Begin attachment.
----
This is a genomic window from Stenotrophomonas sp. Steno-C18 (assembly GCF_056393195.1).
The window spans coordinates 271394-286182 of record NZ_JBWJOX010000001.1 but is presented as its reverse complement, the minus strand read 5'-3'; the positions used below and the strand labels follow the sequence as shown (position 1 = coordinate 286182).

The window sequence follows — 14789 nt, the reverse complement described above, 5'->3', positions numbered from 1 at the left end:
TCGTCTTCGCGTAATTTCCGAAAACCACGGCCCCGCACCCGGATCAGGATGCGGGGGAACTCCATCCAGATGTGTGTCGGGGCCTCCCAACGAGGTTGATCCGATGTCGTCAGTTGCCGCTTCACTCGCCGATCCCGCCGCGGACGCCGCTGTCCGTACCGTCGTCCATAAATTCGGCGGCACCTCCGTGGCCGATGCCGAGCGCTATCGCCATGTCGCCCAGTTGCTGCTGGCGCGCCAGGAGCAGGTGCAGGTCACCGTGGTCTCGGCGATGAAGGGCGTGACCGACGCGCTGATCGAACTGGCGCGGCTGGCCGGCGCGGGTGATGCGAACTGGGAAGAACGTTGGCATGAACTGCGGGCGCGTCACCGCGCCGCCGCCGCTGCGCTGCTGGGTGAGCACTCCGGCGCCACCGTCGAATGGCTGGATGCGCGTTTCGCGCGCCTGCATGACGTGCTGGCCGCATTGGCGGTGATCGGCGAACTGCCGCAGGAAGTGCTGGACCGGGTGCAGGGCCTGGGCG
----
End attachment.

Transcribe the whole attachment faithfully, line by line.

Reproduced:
This is a genomic window from Stenotrophomonas sp. Steno-C18 (assembly GCF_056393195.1).
The window spans coordinates 271394-286182 of record NZ_JBWJOX010000001.1 but is presented as its reverse complement, the minus strand read 5'-3'; the positions used below and the strand labels follow the sequence as shown (position 1 = coordinate 286182).

The window sequence follows — 14789 nt, the reverse complement described above, 5'->3', positions numbered from 1 at the left end:
TCGTCTTCGCGTAATTTCCGAAAACCACGGCCCCGCACCCGGATCAGGATGCGGGGGAACTCCATCCAGATGTGTGTCGGGGCCTCCCAACGAGGTTGATCCGATGTCGTCAGTTGCCGCTTCACTCGCCGATCCCGCCGCGGACGCCGCTGTCCGTACCGTCGTCCATAAATTCGGCGGCACCTCCGTGGCCGATGCCGAGCGCTATCGCCATGTCGCCCAGTTGCTGCTGGCGCGCCAGGAGCAGGTGCAGGTCACCGTGGTCTCGGCGATGAAGGGCGTGACCGACGCGCTGATCGAACTGGCGCGGCTGGCCGGCGCGGGTGATGCGAACTGGGAAGAACGTTGGCATGAACTGCGGGCGCGTCACCGCGCCGCCGCCGCTGCGCTGCTGGGTGAGCACTCCGGCGCCACCGTCGAATGGCTGGATGCGCGTTTCGCGCGCCTGCATGACGTGCTGGCCGCATTGGCGGTGATCGGCGAACTGCCGCAGGAAGTGCTGGACCGGGTGCAGGGCCTGGGCG